Oh thank you Jesus. This is 100% truth. Players can come up with their own things to do without being forced to grind for hours and hours for something silly and trivial.

  5. JuJtsu

    “Players can come up with their own things to do without being forced to grind for hours and hours for something silly and trivial.”

    I went back and double & triple checked. Grinding was never mentioned explicitly, the closest equivalent was “It’s raid instances that are full of 5 hours of fodder and 30 minutes of fun”. I won’t deliver up an AMEN until plain vanilla grinding is explicitly dissed ;)

  6. Brel the Next

    One of the worst things in World of Warcraft is what must be a design credo to make at least 25 percent of the quests send you to some stupidly faraway location for no real point at all. They should just delete all of those cruddy quests and notch up the quest experience by a little bit for the rest of them.

  7. I am a strong advocate of chocolate grinding with Oreos and whipped cream.

  8. Kinetic

    I think you have to consider that MMOs such as WoW that are explicitly trying to co-exist in the Asian market also (arguably) have to appeal to the kind of gamer that enjoys mindless grinding. As I’m sure you know, some of the most successful MMOs in the asian market are unbelievable grindfests with relatively stiff penalties for player-death. Trying to satisfy players who want to grind in a PCBang until they are numb while not making your NA/EU market upset (some members of which complain that the death penalty in wow is harsh) is a tall order. I’m not saying it can’t be done better, but it’s a tall order none the less.

    I think the progression of Jeff Kaplan experimenting with (time based) content pacing in WoW’s endgame has been pretty interesting. Tier2′s end boss was capped at 1 attempt per day. Tier2.5′s end boss was not capped, but they made time between wipe and next attempt 15-20min due to sheer travel distance. Add to that the gating to open the entire dungeon being a 3-6 month server-wide farming event. Tier3′s end boss was gated by another boss which required repeated(capped by instance reset timers) farming of hundreds of ingredients from lower area of the dungeon. Tier5 was paced by grinding reputation in the lower instances, and Tier6 by limiting the drop rate of attunement items from tier5 end bosses. It appears Tier6.5 will be gated by the entire server grinding daily quests – a much less transparent metric and thus easier to adjust than the Tier2.5 event for low pop servers.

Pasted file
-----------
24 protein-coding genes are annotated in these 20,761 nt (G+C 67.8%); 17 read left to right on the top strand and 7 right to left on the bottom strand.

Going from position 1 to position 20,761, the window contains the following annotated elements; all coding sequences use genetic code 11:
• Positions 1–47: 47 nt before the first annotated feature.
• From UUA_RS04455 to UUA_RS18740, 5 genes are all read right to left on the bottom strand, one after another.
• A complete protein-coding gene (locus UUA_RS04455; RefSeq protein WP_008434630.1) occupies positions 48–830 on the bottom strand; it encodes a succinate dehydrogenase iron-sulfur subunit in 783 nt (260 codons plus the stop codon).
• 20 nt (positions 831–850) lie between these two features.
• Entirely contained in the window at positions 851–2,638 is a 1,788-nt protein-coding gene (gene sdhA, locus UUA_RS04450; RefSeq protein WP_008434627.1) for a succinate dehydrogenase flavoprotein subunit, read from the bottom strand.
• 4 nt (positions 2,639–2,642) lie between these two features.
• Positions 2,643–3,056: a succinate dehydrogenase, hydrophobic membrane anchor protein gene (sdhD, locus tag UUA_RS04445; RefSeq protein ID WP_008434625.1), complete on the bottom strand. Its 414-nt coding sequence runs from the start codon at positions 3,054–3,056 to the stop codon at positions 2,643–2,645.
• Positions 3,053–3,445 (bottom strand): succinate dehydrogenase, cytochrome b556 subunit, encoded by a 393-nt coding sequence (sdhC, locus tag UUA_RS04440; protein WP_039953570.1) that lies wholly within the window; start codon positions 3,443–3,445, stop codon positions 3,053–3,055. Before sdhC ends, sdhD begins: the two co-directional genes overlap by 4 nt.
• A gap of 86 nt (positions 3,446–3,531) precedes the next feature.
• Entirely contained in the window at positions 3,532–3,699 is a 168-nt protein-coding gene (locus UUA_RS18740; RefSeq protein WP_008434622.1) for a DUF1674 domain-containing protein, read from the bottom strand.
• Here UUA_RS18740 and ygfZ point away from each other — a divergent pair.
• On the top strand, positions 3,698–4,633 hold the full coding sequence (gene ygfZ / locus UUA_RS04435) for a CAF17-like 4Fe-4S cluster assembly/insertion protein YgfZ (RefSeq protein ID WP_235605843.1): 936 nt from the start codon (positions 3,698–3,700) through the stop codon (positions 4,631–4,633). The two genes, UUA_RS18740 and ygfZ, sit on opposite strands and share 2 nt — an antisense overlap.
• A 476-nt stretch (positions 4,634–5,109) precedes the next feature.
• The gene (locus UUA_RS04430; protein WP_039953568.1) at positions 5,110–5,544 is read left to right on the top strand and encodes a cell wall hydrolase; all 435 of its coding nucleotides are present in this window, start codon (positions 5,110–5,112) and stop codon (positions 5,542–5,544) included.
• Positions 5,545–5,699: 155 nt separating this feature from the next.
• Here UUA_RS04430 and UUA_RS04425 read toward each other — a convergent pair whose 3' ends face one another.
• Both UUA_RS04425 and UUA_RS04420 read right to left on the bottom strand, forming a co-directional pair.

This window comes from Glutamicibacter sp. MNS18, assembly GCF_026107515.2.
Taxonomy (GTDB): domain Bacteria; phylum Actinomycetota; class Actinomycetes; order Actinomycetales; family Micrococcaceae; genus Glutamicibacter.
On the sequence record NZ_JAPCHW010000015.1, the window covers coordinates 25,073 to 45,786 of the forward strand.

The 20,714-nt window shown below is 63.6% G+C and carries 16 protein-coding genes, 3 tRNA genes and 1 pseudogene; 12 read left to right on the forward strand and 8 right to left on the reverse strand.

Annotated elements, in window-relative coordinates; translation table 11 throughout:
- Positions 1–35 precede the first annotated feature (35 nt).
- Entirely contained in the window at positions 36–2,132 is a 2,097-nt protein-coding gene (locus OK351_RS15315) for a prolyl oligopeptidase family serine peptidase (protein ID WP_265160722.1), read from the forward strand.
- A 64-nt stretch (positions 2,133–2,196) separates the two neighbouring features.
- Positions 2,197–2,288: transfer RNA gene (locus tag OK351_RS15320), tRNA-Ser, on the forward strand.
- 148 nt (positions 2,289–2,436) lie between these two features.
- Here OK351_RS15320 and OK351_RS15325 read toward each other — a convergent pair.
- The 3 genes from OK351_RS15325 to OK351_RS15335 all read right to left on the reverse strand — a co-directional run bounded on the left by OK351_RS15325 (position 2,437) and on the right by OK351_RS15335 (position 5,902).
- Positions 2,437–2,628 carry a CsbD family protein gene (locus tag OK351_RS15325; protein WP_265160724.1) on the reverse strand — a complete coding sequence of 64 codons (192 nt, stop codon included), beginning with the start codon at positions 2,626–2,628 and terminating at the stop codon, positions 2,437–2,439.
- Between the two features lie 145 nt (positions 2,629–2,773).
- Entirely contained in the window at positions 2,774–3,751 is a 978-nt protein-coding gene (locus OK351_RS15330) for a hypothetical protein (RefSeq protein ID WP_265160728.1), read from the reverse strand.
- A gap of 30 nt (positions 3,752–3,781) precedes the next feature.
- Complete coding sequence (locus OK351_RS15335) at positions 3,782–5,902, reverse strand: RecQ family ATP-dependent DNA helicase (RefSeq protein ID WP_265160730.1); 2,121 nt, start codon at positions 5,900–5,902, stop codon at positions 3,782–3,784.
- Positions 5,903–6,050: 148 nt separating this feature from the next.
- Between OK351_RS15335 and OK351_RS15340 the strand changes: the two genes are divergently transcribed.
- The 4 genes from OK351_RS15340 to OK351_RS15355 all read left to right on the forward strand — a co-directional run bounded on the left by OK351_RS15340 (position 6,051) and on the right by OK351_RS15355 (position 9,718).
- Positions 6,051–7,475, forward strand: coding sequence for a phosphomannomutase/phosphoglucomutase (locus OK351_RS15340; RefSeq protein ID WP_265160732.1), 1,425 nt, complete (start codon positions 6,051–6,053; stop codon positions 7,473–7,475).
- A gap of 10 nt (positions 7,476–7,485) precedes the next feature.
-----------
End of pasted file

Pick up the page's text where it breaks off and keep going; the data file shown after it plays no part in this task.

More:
All of those gating mechanisms have been removed over time, and thus the vast majority of the playerbase never runs into those hurdles – they never actually get to run into the endgame of WoW at all anyway, but that is an entirely seperate failure. The really intense delay mechanisms are meant solely for the players spending all day slamming up against the edge of content, like Kaplan used to do in EQ1.

  9. My biggest gripe with EverQuest was something really, really simple that not a lot of people noticed as a “bad” thing. When SOE decided to add “gems” to their game, that was when I realized this wasn’t the game for me. If you need to add a game to your game just so I have something to keep me entertained during downtime, I really need to be doing something else with my time.

    The thing about it is, most MMOs dont exist in a vacuum. Right across the room from my PC, I have my PS3 hooked up and running. Within seconds I can be online playing first person shooters or even the PS3 brand of MMOs – WarHawk. Instant rewards, very little time sink, no monthly fees. MMO designers should learn from the “console” model and offer more content up front and not worry about the “diehards” that accomplish everything the game has to offer in one or two sittings. The vast majority of players are not that person (anyone know the percentage of people who have actually seen Illidan? No, WCIII doesn’t count…)